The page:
Defence – where Make in India matters

A class apart They deserve the best in class equipment

BL03_Anil_ambani.jpg

The leadership of the armed forces is in capable hands, but we also need to be technologically self-reliant

When I met Prime Minister Narendra Modi, I was struck by one telling comment he made during our conversation. He said, “Anil, do you know, that even the tears we shed in this country are not our own? Every tear gas shell used by our security agencies is actually imported!”

The Prime Minister’s anguish was entirely genuine and for me, literally an eye-opener.

It left me in no doubt about the Prime Minister’s ‘Make in India’ initiative and what a remarkable change of mindset it represented compared to earlier governments, particularly in relation to the defence sector.

It was, for me, an extraordinary and personal glimpse into the Prime Minister’s thinking, his larger strategic vision, and his determination to make India a leading global player in defence manufacturing. This was reinforced by his choice of Defence Minister.

Manohar Parikkar is among the most talented, intelligent, hardworking and ethical leaders India has seen. His brief, from what I have seen so far, is to push the Make in India agenda, and provide our armed forces with the best possible, cutting-edge equipment and armaments.

His reputation for being a man of high principles and probity and one who is ready to change existing norms and systems for greater efficiency and transparency — are the two elements that will transform our defence sector into one that is modern and world class.

His willingness to engage one-on-one with all stakeholders and his out-of-the-box thinking has energised the ultra-conservative corridors of the defence ministry and given the wider defence establishment a new sense of energy and purpose.

Time for upgrade

We live in a troubled neighbourhood and defending our borders has become a huge challenge. Every day, we read about the exchange of fire with Pakistan troops along the Line of Control (LoC), the infiltration attempts, and the frequent face offs with China on the other LoC. The close military and political relations between China and Pakistan will always define our own strategic vision and how we can counter the joint threat.

One of the most illustrative examples of how our defence preparedness has suffered is the fact that for 25 years, the army has not been able to replace the Bofors 155 howitzer gun, a vital force multiplier in our artillery arsenal. In 1999, in the aftermath of the Kargil conflict, the Army initiated an artillery requirement programme to import 2,200 Bofors-type artillery guns for over ₹27,000 crore.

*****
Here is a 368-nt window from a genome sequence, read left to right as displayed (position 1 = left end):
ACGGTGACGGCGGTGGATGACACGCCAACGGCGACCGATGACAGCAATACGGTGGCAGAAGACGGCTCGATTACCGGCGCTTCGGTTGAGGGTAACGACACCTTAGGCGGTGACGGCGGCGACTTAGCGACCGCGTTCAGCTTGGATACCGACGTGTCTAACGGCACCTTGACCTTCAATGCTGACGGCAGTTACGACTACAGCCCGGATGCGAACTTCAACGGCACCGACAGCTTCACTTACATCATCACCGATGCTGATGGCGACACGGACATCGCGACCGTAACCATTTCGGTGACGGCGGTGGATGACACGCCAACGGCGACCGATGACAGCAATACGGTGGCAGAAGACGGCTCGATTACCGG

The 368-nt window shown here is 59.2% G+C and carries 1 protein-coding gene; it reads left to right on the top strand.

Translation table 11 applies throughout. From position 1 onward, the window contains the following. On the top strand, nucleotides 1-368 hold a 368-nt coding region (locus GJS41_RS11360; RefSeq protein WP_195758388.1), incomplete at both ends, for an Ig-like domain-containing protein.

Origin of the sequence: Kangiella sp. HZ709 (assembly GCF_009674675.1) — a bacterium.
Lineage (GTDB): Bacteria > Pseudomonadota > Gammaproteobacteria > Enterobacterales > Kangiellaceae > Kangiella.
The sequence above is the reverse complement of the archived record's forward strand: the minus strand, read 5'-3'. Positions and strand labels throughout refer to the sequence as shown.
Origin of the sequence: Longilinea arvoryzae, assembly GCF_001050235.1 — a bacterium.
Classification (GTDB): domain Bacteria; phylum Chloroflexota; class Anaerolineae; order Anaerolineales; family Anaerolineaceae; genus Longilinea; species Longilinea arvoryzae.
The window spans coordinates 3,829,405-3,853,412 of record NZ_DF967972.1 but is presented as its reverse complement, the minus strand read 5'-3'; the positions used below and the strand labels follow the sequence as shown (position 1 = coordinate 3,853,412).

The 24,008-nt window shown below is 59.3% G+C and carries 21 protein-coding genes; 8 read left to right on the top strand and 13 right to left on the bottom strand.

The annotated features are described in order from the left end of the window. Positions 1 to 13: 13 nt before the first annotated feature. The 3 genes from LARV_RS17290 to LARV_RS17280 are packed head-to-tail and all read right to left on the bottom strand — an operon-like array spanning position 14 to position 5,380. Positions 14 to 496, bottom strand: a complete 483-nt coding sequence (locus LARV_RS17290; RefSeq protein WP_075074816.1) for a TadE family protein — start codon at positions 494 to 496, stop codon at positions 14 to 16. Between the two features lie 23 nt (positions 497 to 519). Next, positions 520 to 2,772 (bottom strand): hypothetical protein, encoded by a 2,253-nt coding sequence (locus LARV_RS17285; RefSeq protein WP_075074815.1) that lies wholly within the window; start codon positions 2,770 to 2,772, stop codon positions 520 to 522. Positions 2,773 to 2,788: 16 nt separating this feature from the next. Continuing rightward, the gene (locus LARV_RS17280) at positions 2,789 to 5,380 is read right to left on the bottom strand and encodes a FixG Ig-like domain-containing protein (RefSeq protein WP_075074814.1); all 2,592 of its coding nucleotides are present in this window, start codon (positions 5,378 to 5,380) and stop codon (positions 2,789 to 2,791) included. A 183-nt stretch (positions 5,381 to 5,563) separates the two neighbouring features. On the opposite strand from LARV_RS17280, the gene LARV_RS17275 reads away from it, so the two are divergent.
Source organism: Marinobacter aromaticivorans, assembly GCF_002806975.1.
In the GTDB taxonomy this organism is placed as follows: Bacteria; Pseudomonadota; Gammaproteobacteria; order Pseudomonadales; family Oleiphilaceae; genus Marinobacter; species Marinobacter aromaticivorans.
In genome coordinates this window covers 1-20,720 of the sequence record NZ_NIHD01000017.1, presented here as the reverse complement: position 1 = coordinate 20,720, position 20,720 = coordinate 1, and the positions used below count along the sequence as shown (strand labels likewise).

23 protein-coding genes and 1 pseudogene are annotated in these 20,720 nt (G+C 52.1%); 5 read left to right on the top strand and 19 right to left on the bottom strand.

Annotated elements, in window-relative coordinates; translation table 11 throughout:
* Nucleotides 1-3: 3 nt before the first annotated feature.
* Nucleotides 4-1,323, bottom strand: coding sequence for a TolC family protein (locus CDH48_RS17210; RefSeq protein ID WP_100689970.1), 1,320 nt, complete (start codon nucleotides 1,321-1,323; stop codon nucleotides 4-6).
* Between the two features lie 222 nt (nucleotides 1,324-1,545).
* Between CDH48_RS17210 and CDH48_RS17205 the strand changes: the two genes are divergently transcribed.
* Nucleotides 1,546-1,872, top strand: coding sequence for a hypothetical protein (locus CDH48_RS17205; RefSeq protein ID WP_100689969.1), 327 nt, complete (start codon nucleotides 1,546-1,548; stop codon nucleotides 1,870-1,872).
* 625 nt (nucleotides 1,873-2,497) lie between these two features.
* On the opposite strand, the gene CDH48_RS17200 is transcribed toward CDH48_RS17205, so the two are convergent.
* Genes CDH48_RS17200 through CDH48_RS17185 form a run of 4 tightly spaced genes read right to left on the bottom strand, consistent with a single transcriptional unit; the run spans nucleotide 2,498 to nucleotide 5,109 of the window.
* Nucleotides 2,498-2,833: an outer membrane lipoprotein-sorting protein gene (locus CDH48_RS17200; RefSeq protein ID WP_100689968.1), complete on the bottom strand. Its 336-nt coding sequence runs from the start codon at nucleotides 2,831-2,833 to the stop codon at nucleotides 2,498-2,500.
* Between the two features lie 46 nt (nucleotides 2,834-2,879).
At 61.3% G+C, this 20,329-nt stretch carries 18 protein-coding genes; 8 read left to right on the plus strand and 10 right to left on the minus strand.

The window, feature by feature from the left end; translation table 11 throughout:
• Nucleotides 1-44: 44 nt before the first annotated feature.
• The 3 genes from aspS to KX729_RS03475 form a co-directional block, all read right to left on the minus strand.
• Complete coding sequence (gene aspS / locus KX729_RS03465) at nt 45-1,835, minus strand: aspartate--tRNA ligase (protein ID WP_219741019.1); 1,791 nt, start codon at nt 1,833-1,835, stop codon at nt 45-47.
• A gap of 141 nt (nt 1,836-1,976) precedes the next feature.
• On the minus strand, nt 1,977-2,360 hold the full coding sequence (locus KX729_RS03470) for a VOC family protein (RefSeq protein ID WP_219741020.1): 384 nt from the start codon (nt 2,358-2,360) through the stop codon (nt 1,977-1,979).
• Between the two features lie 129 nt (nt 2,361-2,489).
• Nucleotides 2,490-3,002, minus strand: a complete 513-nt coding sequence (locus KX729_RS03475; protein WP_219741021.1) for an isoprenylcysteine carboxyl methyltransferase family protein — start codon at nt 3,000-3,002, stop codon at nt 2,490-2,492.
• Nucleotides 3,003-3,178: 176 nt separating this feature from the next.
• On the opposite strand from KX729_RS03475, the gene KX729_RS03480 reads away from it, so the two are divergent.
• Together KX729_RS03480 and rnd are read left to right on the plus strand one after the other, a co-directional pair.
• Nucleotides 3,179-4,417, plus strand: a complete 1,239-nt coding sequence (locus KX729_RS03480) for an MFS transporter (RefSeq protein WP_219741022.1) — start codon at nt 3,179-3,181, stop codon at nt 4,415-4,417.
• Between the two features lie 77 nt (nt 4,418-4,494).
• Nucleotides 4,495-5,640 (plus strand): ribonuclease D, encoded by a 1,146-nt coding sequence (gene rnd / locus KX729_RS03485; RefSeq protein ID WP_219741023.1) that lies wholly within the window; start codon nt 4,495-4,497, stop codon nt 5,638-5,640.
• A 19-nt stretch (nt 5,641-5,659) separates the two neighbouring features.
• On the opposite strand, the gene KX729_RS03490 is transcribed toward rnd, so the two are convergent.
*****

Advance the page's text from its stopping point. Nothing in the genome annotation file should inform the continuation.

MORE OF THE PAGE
This was because no Indian firm made similar weapons. The new policy of opening up the defence sector to private players will go a long way to ending such self-imposed handicaps imposed on our defence forces.

Our defence preparedness therefore holds the key to our future as a nation. I recently had the honour of meeting and spending time with each of our three service chiefs — General Dalbir Singh Suhag, Air Marshal Arup Saha and Admiral Robin Dhowan; three officers of exceptional integrity, dedication and commitment.

I came away feeling proud and humbled, but also reassured that the defence of our realm is in very capable hands. It’s a great blessing as a nation that we have in uniform some of the finest officers and bravest men and women in the world.

Unfortunately, borders in the modern world cannot be defended by strength of character nor can wars be won by dedication, training, discipline and bravery alone. Lack of technological superiority leaves the country vulnerable and it entails disproportionate levels of sacrifice on the part of our valiant armed forces.

The Kargil War exemplified this harsh reality. For far too long indecisiveness in defence procurements, based on a play safe approach, has resulted in the Armed Forces suffering with sub- optimal hardware — this is truly a travesty.

They deserve the best

The outcome of war is never certain. However, success in warfare in our age is greatly aided by technological superiority, information systems and the quality and precision of weaponry. We owe it to our men and women in uniform to give them the best-of-class military hardware.

Most submarines currently operated by the Indian Navy are past their operational life, while the Indian Air Force is still saddled with MiG-21 aircraft of the 1970s vintage. India has great power ambitions, and with justification.

We are seeking a permanent seat in the UN Security Council and India is projected to be the world’s 3rd largest economy by 2024. Yet, unlike all other major powers in the world, India remains the largest importer of defence hardware in the world. Nearly three-quarters of all our critical defence equipment is sourced from abroad.

Our record in developing our aerospace industry, quite unlike the remarkable strides we have made in other high-technology areas such as space, communications and missile programmes, is a sorry one, hobbled by missed opportunities, short term thinking, lack of controls on domestic manufacturers, and a blinkered strategic vision.

A recent CII survey assesses the maturity of India’s aerospace on a scale of 5 at 2.7, the lowest among all defence sectors. Aeronautics is lagging far behind naval and land systems.